During my 12 years of public service as a Democratic member of Congress from Indiana, I voted pro-life. As an active practicing Catholic deeply concerned about this issue, why would I cast my vote for pro-choice Joe Biden for president? How do I reconcile my faith and the teachings of my church with a candidate for president who disagrees with me on such a profoundly important issue?
First of all, I refuse to be boxed into labels and categories, like pro-life and pro-choice in 2020, on such a complex and nuanced issue as abortion. These terms and categories are 50 years old and embedded in polling jargon and cultural politics. Interest groups in Washington on both sides of the issue drive it as a wedge to divide Americans and profit off the division. Contrary to special interest spinning and deeper polarization, many Americans actually want to talk with each other, understand the other “side” and search for common ground.
Biden has worked for laws that reduce the number of abortions, provide more affordable health care to women faced with pregnancy decisions and expand access to contraception and medical education. Those programs helped, along with other policies, to reduce the abortion rate by 25% during the Obama-Biden presidency.
Additional progress might be made, as the national Better Angels Society has brought together local people from both sides in Texas to sit down and engage with one another on this issue. After discussing abortion in an intimate session, both sides found a large number of areas of agreement and potential policy cooperation. I hope we see more of these types of efforts to have American citizens at the grass-roots level explore new solutions, rather than national politicians exploit the issue for personal gain and campaign donations.
The issues for the “unborn” are critically important, just as they are for the “born.” Human beings are sacred and unique. As poet John Donne wrote: “Any man’s death diminishes me, because I am involved in mankind.”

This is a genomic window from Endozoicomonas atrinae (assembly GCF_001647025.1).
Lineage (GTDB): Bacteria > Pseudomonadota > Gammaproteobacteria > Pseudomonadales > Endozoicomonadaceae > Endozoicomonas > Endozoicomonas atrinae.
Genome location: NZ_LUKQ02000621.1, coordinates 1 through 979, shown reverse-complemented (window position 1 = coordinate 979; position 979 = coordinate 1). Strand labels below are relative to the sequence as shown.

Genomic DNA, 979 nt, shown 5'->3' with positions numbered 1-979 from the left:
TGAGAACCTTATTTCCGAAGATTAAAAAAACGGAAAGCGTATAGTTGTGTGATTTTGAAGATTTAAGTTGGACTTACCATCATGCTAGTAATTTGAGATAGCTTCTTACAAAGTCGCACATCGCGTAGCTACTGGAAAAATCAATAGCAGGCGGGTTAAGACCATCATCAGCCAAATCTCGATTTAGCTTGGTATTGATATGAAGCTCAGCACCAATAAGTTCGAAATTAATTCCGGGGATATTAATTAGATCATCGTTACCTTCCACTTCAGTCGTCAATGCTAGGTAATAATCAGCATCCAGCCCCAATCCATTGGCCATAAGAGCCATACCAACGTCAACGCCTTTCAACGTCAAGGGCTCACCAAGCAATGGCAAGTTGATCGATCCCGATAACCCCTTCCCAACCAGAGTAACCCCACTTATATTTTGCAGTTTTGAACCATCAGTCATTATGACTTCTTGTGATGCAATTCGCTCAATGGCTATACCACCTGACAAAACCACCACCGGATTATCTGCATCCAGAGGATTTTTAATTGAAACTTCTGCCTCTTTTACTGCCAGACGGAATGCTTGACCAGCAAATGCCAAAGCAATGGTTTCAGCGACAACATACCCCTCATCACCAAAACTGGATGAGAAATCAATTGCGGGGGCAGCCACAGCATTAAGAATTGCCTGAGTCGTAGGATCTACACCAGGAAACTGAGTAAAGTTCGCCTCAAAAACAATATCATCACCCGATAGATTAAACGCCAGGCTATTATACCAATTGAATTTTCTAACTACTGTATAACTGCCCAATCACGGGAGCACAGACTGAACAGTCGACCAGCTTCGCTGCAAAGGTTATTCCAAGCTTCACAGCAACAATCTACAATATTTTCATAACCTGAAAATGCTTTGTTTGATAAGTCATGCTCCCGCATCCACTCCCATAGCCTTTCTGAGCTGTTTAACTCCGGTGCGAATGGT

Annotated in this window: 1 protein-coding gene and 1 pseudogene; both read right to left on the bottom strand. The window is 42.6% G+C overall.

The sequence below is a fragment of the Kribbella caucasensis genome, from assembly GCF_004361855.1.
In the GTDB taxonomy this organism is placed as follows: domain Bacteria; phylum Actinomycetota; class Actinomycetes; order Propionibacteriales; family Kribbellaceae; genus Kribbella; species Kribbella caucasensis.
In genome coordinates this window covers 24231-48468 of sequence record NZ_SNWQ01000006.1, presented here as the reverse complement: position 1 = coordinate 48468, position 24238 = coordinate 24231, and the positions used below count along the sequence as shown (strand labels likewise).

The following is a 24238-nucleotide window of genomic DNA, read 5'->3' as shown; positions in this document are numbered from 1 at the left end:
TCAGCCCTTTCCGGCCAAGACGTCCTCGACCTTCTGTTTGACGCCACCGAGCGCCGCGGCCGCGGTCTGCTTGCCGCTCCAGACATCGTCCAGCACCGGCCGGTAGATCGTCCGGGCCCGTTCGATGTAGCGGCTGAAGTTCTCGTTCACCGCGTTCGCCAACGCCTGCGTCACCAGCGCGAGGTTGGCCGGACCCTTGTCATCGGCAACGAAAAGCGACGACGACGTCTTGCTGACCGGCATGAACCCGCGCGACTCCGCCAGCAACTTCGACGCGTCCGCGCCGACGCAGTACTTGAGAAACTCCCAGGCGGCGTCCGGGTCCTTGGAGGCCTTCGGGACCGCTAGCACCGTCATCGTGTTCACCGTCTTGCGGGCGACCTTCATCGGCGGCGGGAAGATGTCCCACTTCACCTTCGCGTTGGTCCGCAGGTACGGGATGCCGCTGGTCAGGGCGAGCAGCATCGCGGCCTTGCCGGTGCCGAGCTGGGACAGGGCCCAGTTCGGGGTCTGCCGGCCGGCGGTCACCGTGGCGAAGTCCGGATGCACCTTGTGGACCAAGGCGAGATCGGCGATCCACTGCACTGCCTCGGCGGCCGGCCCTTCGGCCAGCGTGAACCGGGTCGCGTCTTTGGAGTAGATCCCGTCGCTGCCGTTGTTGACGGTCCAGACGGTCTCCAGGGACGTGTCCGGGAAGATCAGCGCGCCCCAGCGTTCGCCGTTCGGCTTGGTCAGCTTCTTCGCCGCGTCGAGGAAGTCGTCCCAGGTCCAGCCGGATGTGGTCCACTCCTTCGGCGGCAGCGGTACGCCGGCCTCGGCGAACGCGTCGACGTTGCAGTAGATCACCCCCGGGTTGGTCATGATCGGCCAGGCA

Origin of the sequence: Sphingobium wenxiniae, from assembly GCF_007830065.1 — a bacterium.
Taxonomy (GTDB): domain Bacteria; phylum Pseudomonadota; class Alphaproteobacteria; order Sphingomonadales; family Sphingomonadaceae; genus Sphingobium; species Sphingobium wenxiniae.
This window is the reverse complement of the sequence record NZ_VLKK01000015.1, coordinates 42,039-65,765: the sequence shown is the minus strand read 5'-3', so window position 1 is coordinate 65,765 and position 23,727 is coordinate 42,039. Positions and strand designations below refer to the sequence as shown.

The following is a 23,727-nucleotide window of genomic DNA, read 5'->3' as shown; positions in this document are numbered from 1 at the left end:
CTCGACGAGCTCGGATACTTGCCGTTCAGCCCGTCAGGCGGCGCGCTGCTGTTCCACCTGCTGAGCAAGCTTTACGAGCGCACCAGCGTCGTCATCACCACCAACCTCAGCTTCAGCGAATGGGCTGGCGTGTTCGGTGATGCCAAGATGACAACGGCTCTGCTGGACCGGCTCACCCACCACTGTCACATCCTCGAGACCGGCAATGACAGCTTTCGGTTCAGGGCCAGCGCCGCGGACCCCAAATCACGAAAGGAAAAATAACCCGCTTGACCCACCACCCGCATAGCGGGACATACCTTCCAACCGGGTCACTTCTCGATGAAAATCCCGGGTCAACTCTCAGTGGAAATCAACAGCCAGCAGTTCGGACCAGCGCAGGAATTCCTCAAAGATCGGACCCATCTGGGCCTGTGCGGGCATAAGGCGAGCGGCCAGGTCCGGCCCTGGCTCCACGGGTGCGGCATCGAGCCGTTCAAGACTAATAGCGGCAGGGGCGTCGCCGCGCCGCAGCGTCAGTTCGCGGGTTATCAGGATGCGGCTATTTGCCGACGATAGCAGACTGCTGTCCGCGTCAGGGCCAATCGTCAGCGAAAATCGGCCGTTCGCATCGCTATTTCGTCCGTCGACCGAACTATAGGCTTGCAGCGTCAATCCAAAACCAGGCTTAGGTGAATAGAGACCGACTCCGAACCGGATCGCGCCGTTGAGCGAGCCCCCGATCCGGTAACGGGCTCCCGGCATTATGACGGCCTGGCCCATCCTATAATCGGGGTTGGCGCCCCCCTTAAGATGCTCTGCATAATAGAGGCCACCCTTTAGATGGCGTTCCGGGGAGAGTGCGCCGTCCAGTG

Biden has dedicated his life to helping serve others, especially the “least among us.” As the chairman of the Senate Foreign Relations Committee, he passed legislation for people in need of disaster assistance after floods, famine and earthquakes. He has worked on national programs to strengthen access to education and community colleges to help working Americans gain better skills and jobs. He has supported legislation to stock the food banks and shelter the homeless, as the Catholic Scriptures compel us to “help thy neighbor.” And he has fought for protecting health care programs to protect those with pre-existing conditions, thereby saving families thousands of dollars.
The Bible says, “Put not your trust in princes. When his breath departs he returns to the earth; on that very day his plans perish.” Biden believes he is one of us, coming from the tough town of Scranton, Pennsylvania, and recognizing early on he was no better and no worse than anyone else. His Catholic family taught him about values and character and responsibility. They also taught him to treat everyone with respect, to pray and to act out your faith — and to prioritize family. We need a president that our country can admire and our international friends will partner with to make us stronger and more effective in global politics.
Will I vote for Joe Biden, who was our first Catholic vice president and might be our second Catholic president, after John F. Kennedy in 1960? Yes, I will proudly cast my vote for Joe Biden because he carries in his heart the dignity that is required in our highest office, but not exclusive only to Catholics. His inclusiveness and his sense of fairness are consistent with the Judeo-Christian tradition in the many facets of our society. Both our political institutions and our form of capitalism must better reflect the American Dream being available to all, no matter their color, religion or creed.[Tim Roemer is a former member of Congress from Indiana and former U.S. Ambassador to India.]